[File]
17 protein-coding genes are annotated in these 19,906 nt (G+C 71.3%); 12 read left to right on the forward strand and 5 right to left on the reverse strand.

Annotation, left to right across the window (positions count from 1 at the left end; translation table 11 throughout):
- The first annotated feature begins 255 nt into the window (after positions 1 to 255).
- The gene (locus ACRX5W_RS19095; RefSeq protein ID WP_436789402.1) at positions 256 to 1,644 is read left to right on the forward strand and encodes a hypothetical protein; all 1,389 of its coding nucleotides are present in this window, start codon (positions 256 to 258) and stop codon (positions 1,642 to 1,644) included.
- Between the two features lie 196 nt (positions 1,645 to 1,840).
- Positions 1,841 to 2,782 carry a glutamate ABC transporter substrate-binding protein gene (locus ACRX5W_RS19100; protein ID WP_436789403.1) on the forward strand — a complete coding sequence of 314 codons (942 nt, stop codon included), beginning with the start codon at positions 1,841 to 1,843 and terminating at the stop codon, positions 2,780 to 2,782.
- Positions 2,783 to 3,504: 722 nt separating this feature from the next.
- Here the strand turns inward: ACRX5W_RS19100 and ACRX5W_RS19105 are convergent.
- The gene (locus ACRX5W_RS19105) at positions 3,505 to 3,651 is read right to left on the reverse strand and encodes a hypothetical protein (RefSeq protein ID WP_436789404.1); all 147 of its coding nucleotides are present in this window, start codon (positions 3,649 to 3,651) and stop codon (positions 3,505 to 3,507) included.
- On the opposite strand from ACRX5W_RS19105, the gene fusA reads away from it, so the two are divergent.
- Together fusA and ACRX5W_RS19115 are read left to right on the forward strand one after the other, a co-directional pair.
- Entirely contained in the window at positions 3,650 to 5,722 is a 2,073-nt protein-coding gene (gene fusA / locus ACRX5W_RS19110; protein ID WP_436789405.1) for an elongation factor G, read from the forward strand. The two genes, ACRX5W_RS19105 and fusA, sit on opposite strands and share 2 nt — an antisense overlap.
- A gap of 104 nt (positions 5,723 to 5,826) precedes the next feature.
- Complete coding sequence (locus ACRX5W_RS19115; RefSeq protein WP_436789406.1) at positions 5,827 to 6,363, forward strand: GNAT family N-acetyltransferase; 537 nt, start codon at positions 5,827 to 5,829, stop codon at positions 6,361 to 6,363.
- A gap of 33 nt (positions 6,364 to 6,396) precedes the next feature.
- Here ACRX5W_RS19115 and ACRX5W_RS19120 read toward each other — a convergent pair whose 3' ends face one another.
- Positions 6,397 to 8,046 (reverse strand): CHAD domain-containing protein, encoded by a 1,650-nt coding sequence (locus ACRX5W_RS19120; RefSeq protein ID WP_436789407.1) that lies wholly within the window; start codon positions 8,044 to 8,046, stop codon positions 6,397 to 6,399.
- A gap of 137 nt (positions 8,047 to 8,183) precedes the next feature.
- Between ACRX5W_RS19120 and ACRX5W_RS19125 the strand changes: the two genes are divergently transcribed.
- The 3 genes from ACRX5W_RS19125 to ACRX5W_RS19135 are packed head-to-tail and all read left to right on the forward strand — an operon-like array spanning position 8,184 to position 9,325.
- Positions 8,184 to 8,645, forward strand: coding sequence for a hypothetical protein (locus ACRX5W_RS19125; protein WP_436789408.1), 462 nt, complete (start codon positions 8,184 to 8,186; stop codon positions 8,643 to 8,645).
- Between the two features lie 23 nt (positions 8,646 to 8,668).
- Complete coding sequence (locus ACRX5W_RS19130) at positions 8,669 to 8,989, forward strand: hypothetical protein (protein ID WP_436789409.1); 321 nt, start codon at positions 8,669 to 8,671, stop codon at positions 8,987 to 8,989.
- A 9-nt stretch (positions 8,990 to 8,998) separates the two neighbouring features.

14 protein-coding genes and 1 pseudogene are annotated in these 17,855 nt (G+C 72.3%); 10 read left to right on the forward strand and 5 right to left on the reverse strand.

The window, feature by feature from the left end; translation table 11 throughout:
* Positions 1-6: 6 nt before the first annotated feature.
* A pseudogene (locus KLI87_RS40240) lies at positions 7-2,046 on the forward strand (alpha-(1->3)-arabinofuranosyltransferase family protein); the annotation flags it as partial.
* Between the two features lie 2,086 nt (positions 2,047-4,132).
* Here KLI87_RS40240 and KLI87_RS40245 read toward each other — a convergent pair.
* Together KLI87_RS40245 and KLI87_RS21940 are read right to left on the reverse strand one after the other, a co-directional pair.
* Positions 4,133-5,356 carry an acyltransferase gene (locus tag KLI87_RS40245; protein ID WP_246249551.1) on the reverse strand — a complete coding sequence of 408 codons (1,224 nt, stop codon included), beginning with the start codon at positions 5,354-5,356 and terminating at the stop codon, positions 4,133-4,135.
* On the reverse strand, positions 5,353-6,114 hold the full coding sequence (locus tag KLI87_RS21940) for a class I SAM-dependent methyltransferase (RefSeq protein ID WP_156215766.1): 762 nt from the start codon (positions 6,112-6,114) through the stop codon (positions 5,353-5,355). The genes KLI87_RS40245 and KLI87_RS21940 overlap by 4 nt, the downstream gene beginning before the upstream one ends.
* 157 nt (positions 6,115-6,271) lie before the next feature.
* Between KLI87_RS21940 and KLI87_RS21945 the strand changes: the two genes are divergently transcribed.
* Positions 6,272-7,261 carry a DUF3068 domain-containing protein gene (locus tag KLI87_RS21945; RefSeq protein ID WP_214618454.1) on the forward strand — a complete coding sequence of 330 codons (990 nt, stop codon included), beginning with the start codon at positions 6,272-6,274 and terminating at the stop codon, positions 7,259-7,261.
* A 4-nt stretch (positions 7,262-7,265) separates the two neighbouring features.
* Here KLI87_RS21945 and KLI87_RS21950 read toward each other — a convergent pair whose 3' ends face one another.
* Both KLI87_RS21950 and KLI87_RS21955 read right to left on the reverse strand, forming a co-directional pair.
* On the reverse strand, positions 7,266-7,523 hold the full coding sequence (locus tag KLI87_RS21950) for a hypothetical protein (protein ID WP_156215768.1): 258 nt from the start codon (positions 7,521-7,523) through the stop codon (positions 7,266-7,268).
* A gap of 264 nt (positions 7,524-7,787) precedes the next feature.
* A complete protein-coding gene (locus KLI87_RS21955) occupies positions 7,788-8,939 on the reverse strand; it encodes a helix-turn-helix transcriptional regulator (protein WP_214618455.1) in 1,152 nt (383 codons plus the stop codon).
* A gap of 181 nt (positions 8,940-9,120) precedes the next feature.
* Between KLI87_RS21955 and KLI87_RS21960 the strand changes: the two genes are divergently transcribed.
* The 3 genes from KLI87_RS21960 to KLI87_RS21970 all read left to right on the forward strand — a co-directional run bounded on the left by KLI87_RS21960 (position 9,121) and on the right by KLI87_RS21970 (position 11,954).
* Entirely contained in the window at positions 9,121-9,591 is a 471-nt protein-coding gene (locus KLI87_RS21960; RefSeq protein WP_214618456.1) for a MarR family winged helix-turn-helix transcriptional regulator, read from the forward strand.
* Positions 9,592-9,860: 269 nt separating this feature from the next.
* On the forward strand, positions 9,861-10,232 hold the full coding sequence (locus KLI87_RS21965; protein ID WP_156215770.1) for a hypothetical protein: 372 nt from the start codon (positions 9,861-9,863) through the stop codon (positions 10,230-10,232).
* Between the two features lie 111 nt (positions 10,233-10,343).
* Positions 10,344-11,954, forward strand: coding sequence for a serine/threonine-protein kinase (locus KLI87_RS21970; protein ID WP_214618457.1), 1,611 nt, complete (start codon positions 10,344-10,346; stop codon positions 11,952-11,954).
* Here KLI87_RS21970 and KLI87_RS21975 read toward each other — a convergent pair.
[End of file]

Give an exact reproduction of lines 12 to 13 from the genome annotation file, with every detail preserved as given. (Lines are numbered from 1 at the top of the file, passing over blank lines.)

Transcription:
- Entirely contained in the window at positions 3,650 to 5,722 is a 2,073-nt protein-coding gene (gene fusA / locus ACRX5W_RS19110; protein ID WP_436789405.1) for an elongation factor G, read from the forward strand. The two genes, ACRX5W_RS19105 and fusA, sit on opposite strands and share 2 nt — an antisense overlap.
- A gap of 104 nt (positions 5,723 to 5,826) precedes the next feature.